"The idea came from wanting to sit anywhere and everywhere, and from working in a UK packaging factory when I was 17," says Keith Gunura, the 29-year old CEO and co-founder of noonee
, the Zurich-based startup behind the device, "standing for hours on end causes a lot of distress to lower limbs, but most workers get very few breaks and chairs are rarely provided, because they take up too much space. So I thought that the best idea was to strap an unobtrusive chair directly to myself."
The device never touches the ground, which makes it easier to wear: a belt secures it to the hips and it has straps that wrap around the thighs. A variable damper engages and supports the bodyweight, which is directed towards the heels of the shoes. These are specially designed and part of the mechanism, but an alternate version works with any footwear and touches the ground only when in a stationary position. The user just moves into the desired pose and then powers the device, which currently runs for about 24 hours on a single 6V battery.
"In addition to resting your leg muscles, it also provides optimal posture," adds noonee CTO and co-founder Bryan Anastisiades "it keeps your back straight and can reduce the occurrence of bad postures for both healthy workers and those recovering from muscle related injuries."
Sammy Margo, a chartered physiotherapist, told CNN: "As physiotherapists we actively encourage people to move throughout the day. This device looks like a great compromise in that it allows the wearer to move as well as sit intermittently. I wouldn't encourage its use for long term sitting, however it is suitable for people who need to vary their tasks."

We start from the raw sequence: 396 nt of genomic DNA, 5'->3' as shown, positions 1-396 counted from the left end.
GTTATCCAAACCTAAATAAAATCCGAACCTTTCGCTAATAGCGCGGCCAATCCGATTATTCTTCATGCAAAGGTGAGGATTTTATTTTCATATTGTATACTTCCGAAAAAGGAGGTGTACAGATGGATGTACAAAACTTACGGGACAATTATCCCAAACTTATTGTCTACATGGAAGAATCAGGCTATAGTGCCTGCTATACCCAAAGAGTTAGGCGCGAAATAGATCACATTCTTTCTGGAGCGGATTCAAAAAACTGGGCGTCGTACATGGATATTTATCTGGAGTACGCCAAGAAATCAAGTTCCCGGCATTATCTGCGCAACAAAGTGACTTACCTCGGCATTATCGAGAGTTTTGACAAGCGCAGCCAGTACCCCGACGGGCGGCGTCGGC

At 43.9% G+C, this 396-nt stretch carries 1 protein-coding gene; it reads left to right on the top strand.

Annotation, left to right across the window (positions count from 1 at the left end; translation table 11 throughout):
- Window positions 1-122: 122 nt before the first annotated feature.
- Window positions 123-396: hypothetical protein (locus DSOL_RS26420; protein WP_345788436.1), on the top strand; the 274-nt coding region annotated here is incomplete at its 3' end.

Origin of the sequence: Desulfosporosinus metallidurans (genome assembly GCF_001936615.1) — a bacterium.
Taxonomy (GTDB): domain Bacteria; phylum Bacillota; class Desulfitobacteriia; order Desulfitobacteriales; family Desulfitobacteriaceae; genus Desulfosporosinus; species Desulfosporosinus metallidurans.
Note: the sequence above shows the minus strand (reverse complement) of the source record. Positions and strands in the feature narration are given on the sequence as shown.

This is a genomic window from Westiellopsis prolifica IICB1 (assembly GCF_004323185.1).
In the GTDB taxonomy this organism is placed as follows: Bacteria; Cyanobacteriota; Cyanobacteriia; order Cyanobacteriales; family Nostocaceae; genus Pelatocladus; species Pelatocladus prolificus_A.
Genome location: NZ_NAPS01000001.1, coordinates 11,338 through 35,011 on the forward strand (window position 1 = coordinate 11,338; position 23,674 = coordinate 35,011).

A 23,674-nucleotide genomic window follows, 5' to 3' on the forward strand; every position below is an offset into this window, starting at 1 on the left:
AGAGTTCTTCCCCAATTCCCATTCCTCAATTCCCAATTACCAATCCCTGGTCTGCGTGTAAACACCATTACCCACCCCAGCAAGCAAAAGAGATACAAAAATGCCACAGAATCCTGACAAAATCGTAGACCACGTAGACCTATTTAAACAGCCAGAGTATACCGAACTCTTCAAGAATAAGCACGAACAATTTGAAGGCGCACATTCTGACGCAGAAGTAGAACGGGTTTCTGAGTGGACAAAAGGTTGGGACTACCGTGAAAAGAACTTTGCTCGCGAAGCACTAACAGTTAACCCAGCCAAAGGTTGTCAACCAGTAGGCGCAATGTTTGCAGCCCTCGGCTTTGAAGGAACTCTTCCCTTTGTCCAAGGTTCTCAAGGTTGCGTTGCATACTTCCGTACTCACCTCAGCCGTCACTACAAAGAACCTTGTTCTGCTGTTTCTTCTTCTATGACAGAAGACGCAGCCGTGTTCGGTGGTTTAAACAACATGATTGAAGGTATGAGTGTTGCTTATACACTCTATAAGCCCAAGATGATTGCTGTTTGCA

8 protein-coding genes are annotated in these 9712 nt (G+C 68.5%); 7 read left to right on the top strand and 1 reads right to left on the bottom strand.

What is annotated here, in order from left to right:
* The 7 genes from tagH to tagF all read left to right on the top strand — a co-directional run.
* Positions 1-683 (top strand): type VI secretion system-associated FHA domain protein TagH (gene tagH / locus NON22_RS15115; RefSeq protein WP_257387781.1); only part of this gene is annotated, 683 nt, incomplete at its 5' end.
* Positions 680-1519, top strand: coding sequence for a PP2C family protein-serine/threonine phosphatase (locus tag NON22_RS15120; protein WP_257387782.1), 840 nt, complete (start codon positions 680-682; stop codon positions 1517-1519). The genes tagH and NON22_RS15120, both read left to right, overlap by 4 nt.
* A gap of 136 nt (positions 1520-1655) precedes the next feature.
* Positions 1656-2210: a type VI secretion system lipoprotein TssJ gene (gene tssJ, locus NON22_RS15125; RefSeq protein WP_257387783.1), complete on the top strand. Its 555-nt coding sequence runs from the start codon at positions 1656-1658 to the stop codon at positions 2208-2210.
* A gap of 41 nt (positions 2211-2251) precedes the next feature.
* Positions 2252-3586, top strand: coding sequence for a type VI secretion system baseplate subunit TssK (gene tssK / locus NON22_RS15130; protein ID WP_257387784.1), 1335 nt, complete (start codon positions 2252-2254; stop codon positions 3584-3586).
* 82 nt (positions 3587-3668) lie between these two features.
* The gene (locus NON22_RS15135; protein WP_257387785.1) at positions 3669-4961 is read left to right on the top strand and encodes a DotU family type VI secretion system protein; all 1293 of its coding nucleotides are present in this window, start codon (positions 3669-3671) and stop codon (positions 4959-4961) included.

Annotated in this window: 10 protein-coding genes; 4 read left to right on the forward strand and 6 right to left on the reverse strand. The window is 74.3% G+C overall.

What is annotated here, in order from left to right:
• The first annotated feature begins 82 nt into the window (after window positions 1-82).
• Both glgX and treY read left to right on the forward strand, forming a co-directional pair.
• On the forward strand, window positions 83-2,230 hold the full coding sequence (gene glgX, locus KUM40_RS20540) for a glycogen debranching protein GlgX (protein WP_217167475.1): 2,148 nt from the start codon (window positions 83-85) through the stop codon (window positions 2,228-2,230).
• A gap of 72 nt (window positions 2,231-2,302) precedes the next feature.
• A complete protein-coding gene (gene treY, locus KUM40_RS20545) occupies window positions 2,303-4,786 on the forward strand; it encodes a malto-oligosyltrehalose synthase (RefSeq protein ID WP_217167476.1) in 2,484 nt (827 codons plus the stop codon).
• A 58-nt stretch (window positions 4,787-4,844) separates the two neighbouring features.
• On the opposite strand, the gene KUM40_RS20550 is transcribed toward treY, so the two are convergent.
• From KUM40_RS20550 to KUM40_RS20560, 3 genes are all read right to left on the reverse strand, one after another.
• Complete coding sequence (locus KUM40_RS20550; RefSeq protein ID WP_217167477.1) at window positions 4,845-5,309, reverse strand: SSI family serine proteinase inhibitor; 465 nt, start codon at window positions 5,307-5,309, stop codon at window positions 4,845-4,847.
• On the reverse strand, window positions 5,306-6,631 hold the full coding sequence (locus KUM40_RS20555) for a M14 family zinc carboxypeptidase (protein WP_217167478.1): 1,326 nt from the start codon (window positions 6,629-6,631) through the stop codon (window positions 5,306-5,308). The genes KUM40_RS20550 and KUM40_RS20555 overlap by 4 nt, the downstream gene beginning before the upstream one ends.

The Chairless Chair is attracting interest and production line trials are set to start in Germany with BMW in September and with Audi later this year.
While sitting down all day is so detrimental to health that it will shorten life expectancy
, standing up in order to work is also a source of problems. Physical strain, repetitive movements and poor posture can lead to conditions called Musculoskeletal disorders (MSDs), which are now one of the leading causes of lost workday injury and illness. In 2011, MSDs accounted for 33 percent of all worker injuries and illnesses in the U.S. with over 378,000 cases, according to data from the United States Department of Labor. In Europe, over 40 million workers are affected by MSDs attributable to their job, according to a study entitled Fit For Work Europe and conducted across 23 European countries.
The Chairless Chair represents an innovative approach to this problem, which is currently addressed mostly through ergonomics of the workplace. Although unique, it shares some similarities with the Swiss Milking Stool, a monopod used by farmers to milk cows, which dates back to the early 19th Century. It had straps that secured it to the wearer and required some practice to be used due to the single source of support. It was phased out by the rise of the milking parlor.
An aluminium and carbon fibre frame keeps the overall weight of the Chairless Chair at just two kilograms, so it doesn't burden the wearer with too much excess weight and only marginally impairs movement. And in the future, it could be fitted with smart motors able to infer the user's intentions and offer the ideal posture without even the need to press a button.
This could open up additional daily life applications, says Gunura: "Imagine if you had one of these while you were riding on a crowded train: it would make for a much more comfortable commute. But we're also thinking about people behind the counter in retail, farmers picking fruit and even surgeons in the operating room. A chair would be impractical, but the Chairless Chair would fit in nicely."